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Quick Test: PHP 5.6 Against Facebook's HHVM

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  • Quick Test: PHP 5.6 Against Facebook's HHVM

    Phoronix: Quick Test: PHP 5.6 Against Facebook's HHVM

    While PHP 5.6 was just released, Facebook's HHVM remains a competitive, alternative implementation that continues gaining new features and is being ruthlessly optimized by Facebook engineers...

    http://www.phoronix.com/vr.php?view=MTc3NTY

  • #2
    That is because HHVM crate a progressive refined cache, you should try to run it "some times" to have good result.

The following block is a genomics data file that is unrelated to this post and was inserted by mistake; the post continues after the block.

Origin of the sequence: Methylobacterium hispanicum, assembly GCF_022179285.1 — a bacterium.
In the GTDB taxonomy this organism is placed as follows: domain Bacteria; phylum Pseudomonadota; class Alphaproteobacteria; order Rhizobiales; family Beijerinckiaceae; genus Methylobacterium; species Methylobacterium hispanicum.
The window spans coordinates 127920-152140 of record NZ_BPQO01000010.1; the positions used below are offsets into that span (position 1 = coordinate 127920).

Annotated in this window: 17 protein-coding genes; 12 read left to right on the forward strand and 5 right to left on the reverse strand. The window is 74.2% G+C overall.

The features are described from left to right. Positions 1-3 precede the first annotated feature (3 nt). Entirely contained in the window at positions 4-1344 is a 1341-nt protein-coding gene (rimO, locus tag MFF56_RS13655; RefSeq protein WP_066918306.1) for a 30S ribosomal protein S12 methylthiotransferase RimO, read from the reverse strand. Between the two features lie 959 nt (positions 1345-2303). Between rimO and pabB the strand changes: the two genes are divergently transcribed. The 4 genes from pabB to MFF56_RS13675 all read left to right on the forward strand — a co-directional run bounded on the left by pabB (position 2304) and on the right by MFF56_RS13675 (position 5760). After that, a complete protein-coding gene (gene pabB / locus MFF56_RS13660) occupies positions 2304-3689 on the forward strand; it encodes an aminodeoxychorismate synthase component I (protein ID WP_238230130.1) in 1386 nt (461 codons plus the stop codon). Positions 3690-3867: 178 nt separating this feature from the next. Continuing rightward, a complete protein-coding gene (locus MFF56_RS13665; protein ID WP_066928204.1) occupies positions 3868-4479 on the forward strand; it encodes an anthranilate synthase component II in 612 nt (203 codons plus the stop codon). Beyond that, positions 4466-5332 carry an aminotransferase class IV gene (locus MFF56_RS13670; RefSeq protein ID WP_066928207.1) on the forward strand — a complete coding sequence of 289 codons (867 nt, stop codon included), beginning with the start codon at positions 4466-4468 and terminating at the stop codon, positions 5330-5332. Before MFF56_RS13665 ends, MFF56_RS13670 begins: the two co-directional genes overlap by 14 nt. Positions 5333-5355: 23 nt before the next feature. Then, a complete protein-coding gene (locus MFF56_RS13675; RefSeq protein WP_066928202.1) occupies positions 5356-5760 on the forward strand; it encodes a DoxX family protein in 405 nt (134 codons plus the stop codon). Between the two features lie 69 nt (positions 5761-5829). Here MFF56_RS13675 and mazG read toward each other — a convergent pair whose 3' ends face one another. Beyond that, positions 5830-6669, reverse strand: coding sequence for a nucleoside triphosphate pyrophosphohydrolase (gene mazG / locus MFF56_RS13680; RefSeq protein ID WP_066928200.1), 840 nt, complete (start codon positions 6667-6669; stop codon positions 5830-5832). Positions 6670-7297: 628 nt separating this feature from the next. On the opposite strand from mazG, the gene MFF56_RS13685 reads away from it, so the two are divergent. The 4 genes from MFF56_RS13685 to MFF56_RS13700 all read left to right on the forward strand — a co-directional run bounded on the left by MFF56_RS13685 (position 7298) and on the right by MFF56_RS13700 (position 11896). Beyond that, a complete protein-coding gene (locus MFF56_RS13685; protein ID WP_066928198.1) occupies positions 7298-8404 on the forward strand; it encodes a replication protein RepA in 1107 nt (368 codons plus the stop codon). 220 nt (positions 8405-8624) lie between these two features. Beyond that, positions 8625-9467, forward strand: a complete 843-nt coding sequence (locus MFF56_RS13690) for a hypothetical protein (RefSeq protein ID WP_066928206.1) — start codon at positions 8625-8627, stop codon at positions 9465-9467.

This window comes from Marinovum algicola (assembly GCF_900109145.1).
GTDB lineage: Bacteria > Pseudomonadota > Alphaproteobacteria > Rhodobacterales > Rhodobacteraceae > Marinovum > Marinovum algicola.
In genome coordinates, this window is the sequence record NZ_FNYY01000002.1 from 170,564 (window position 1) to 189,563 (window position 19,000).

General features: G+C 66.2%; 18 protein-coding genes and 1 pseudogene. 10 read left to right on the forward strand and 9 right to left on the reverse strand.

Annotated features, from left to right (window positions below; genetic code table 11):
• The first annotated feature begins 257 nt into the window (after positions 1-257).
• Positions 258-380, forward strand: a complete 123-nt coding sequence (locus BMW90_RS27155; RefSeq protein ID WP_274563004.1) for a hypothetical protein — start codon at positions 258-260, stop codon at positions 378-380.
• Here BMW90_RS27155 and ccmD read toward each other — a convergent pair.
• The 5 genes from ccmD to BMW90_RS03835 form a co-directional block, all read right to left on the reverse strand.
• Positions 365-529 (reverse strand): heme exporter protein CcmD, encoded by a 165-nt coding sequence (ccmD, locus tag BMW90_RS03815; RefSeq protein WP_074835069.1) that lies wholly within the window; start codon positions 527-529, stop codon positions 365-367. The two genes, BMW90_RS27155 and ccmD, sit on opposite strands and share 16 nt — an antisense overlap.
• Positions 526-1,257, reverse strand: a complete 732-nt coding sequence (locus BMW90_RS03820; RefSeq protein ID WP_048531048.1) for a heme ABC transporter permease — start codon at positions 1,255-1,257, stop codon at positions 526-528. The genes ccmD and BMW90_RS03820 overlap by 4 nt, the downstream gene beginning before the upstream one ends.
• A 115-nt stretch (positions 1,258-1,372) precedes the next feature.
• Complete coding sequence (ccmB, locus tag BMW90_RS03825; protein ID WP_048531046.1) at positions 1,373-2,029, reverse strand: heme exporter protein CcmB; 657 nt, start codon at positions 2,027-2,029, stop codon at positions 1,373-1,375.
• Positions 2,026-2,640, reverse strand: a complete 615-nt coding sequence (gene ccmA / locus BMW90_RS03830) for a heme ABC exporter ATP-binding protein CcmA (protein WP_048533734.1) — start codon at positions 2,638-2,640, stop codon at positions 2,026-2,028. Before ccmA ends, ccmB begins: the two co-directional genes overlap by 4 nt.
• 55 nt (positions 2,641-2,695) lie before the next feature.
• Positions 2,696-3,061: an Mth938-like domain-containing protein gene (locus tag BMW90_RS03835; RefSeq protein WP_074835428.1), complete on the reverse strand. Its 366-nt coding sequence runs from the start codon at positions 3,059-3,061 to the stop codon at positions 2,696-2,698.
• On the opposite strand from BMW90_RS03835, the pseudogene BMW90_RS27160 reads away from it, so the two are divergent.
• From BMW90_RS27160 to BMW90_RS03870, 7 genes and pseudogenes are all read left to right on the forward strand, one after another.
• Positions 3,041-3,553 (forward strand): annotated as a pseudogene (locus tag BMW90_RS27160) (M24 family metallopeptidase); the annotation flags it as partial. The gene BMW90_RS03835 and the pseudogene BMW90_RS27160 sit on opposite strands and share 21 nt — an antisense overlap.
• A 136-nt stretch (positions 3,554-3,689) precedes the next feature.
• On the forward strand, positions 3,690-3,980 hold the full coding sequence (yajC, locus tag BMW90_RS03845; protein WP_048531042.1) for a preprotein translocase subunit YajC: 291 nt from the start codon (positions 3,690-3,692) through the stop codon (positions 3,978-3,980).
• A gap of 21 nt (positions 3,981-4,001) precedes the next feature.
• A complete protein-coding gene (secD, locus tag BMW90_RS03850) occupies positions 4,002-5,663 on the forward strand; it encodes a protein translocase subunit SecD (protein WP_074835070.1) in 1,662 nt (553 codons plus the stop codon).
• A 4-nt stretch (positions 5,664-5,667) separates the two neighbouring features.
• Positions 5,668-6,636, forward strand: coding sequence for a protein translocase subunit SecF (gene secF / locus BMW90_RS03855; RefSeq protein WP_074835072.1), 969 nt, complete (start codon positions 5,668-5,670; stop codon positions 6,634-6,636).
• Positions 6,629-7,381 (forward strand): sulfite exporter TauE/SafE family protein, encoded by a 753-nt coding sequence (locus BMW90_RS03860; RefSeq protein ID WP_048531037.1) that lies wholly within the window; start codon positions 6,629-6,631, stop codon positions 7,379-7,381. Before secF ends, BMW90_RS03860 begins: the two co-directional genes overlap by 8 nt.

http://hhvm.com/blog/1817/fastercgi-with-hhvm look out the WordPress section

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    • #3
      Where the hell is everyone?

      Comment


      • #4
        Originally posted by RoyBellingan View Post
        That is because HHVM crate a progressive refined cache, you should try to run it "some times" to have good result.

        http://hhvm.com/blog/1817/fastercgi-with-hhvm look out the WordPress section
        phoronix-test-suite is a CLI utility, not using the server component.
        Michael Larabel
        http://www.michaellarabel.com/

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        • #5
          HHVM first run will always be slower than standard PHP. In real world usage I've seen HHVM trump PHP in such way that other sysadmins were totally abashed of their system performance. I myself did migrate a Magento CE ecommerce from a big 8 core 20gig of RAM machine to a smaller VPS with 2 core and 4gig of RAM using Nginx + HHVM, going from a slow, 6s+ peak load time to less than 2s peak load time.